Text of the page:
For the last month or so, I have been doing something I rarely do. I’ve been reading more than one book at a time. Normally, this is a sign of stress and I only do it for a week or so, until the stress goes away. Unless this is just an unusually long period of high stress, I might have to get this looked at.
Currently I’m reading The Glass Books of the Dream Eaters Volume 1. I’m nearly half way through it. Mike got this for me for Christmas and I’ve only just found time to squeeze it in. It is like Victorian Science Fiction. Something sinister is going down in London and it is leaving people with bizarre burns on their faces. And something is going on with some blue glass. So far 3 different people have been working separately to find out what it is. I fully expect there to be more detectives.
I also felt that it was time to read another book for the 1% Well-Read Challenge, so I’m reading The Master by Colm Toibin. The book starts out in 1895, but each chapter flashes back to a different period in Henry James’ life. It is very calming to read. The language is very beautiful and the scenes frequently turn up in my dreams.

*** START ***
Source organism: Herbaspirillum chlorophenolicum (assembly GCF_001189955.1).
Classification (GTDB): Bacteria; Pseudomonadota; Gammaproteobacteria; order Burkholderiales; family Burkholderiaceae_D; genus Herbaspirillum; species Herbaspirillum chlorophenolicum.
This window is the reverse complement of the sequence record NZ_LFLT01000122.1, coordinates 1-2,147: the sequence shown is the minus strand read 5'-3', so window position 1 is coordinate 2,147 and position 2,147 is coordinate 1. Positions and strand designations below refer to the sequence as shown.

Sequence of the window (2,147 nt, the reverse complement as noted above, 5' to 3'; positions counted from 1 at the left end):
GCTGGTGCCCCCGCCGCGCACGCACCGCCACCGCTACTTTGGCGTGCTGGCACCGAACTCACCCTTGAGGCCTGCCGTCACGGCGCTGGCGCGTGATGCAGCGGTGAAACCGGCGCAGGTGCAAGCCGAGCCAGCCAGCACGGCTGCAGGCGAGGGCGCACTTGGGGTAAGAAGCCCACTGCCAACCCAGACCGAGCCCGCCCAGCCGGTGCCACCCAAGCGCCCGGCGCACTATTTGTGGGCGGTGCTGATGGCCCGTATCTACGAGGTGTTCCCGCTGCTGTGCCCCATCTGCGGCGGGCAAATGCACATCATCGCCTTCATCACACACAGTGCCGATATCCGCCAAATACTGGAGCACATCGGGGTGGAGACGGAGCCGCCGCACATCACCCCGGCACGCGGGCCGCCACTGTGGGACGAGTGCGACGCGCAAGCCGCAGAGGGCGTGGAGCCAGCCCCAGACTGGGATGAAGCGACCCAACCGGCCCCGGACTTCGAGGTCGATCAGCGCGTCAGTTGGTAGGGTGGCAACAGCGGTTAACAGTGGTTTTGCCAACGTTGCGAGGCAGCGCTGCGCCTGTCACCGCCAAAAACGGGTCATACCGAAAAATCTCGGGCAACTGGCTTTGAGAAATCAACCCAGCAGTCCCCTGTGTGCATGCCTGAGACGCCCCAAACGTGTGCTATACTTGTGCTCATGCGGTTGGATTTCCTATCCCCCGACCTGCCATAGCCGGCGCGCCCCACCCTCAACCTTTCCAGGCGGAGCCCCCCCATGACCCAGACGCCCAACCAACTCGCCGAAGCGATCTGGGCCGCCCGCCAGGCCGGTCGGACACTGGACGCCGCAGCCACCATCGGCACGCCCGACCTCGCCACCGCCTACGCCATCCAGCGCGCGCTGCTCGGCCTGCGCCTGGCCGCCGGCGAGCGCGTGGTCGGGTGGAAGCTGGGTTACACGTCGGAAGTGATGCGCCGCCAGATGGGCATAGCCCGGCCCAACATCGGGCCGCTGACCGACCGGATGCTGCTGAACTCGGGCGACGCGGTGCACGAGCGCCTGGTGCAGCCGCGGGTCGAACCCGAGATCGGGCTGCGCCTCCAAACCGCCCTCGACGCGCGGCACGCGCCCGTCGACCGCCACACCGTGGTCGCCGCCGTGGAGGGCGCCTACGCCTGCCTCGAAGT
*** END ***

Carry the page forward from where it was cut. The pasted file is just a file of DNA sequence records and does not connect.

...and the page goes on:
I’m also half-heartedly reading Les Miserables by Victor Hugo. It’s not that the story isn’t good. It’s that the book is so unwieldy. I have the paperback version, even. I can’t imagine trying to wield the hardcover copy! I can only read it with the book open on my lap. This is not a good position for bedtime reading.
So that is what I’ve been up to. Maybe I’ll finish a book one day and tell you about it.
Curiosities of Literature by John Sutherland
rating: 3 of 5 stars
This is a book of trivia about books and authors, basically. Normally, I’m a huge sucker for that kind of book. My problem with it was the vast quantity of typos! If you’re going to spend that much money to have a book produced in hardcover, wouldn’t you take the time to check that sort of thing? I’m just saying.
Also, there were some fact checking problems. For example, he mentions that the 2005 movie of Pride and Prejudice has made about $121M. Then he says something about women wanting to look at Colin Firth’s nipples through a wet shirt. Oops! Colin Firth was in the 1995 made for TV movie. Things like that made me not entirely trust his other assertions.
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I finished this on Saturday. Sigh. I laughed all the way through. I had to stop reading funny bits to Mike or he would never bother reading it for himself.
The chapters match up to the original chapters in Pride and Prejudice, so if you’ve never read P&P, you could read one chapter of it, then one chapter of zombies for a fun comparison.